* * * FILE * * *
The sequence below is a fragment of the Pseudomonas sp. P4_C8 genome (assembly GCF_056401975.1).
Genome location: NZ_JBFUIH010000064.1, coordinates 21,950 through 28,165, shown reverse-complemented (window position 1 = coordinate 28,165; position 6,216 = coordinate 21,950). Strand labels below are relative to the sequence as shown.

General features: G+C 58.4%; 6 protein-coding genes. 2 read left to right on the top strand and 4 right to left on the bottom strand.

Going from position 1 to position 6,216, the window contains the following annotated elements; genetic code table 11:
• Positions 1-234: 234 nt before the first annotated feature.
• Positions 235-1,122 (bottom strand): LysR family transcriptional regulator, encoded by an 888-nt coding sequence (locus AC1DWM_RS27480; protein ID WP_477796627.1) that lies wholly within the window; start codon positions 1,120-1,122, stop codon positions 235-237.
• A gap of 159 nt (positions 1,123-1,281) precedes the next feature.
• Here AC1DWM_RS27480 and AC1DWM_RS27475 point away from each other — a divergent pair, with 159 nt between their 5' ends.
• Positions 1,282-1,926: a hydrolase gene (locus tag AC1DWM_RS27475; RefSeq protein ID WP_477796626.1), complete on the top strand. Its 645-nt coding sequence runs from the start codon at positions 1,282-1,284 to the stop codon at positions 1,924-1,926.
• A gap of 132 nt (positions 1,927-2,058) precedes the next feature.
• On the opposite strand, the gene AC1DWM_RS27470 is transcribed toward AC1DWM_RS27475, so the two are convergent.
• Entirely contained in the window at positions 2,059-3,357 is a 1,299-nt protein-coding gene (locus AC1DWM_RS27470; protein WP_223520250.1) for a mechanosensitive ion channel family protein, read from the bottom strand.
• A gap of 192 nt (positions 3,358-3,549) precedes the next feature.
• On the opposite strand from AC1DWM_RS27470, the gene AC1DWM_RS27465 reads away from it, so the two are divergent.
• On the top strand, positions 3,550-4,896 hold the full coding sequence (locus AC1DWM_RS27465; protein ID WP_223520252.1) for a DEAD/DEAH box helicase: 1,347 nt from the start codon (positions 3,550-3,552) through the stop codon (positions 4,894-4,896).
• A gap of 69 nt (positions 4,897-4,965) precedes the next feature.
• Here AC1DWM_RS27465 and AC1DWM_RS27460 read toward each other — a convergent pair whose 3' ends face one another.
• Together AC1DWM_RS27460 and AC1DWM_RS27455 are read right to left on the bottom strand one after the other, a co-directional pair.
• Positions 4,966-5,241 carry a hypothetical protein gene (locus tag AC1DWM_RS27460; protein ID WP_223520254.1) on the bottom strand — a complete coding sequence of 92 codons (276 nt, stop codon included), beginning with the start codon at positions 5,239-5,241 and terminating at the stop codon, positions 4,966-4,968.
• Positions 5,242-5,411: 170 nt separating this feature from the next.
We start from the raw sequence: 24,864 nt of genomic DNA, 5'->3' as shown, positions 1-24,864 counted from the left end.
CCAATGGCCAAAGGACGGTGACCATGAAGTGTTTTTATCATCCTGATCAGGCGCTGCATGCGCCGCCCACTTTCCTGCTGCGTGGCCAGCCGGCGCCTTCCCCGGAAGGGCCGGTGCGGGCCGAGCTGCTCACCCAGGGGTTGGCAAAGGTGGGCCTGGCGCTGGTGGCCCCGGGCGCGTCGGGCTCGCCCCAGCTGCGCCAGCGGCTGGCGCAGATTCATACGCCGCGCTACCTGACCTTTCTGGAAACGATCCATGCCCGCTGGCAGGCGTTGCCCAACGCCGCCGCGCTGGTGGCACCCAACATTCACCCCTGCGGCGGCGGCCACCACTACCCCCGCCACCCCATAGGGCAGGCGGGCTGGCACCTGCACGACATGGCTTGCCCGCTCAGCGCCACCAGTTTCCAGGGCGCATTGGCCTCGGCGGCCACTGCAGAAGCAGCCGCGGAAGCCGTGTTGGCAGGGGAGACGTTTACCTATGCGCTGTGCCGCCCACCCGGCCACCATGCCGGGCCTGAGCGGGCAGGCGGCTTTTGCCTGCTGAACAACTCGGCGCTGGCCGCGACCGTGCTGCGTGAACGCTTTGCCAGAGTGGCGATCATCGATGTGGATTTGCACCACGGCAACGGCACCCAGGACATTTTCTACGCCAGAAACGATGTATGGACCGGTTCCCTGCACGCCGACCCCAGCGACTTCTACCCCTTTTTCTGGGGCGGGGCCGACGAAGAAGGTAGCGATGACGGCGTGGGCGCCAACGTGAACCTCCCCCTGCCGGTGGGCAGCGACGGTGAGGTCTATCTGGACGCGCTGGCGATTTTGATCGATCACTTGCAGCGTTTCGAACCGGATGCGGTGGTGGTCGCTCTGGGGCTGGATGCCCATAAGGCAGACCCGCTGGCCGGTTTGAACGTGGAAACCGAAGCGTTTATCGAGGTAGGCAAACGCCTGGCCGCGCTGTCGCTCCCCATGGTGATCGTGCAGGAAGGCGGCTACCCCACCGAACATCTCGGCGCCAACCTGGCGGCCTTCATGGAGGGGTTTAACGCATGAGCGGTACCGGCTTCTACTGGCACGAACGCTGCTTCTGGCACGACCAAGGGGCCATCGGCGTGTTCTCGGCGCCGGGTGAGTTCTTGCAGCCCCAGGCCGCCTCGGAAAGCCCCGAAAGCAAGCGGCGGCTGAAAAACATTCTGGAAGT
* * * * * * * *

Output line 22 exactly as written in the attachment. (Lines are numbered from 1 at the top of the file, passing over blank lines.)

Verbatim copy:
CCAATGGCCAAAGGACGGTGACCATGAAGTGTTTTTATCATCCTGATCAGGCGCTGCATGCGCCGCCCACTTTCCTGCTGCGTGGCCAGCCGGCGCCTTCCCCGGAAGGGCCGGTGCGGGCCGAGCTGCTCACCCAGGGGTTGGCAAAGGTGGGCCTGGCGCTGGTGGCCCCGGGCGCGTCGGGCTCGCCCCAGCTGCGCCAGCGGCTGGCGCAGATTCATACGCCGCGCTACCTGACCTTTCTGGAAACGATCCATGCCCGCTGGCAGGCGTTGCCCAACGCCGCCGCGCTGGTGGCACCCAACATTCACCCCTGCGGCGGCGGCCACCACTACCCCCGCCACCCCATAGGGCAGGCGGGCTGGCACCTGCACGACATGGCTTGCCCGCTCAGCGCCACCAGTTTCCAGGGCGCATTGGCCTCGGCGGCCACTGCAGAAGCAGCCGCGGAAGCCGTGTTGGCAGGGGAGACGTTTACCTATGCGCTGTGCCGCCCACCCGGCCACCATGCCGGGCCTGAGCGGGCAGGCGGCTTTTGCCTGCTGAACAACTCGGCGCTGGCCGCGACCGTGCTGCGTGAACGCTTTGCCAGAGTGGCGATCATCGATGTGGATTTGCACCACGGCAACGGCACCCAGGACATTTTCTACGCCAGAAACGATGTATGGACCGGTTCCCTGCACGCCGACCCCAGCGACTTCTACCCCTTTTTCTGGGGCGGGGCCGACGAAGAAGGTAGCGATGACGGCGTGGGCGCCAACGTGAACCTCCCCCTGCCGGTGGGCAGCGACGGTGAGGTCTATCTGGACGCGCTGGCGATTTTGATCGATCACTTGCAGCGTTTCGAACCGGATGCGGTGGTGGTCGCTCTGGGGCTGGATGCCCATAAGGCAGACCCGCTGGCCGGTTTGAACGTGGAAACCGAAGCGTTTATCGAGGTAGGCAAACGCCTGGCCGCGCTGTCGCTCCCCATGGTGATCGTGCAGGAAGGCGGCTACCCCACCGAACATCTCGGCGCCAACCTGGCGGCCTTCATGGAGGGGTTTAACGCATGAGCGGTACCGGCTTCTACTGGCACGAACGCTGCTTCTGGCACGACCAAGGGGCCATCGGCGTGTTCTCGGCGCCGGGTGAGTTCTTGCAGCCCCAGGCCGCCTCGGAAAGCCCCGAAAGCAAGCGGCGGCTGAAAAACATTCTGGAAGT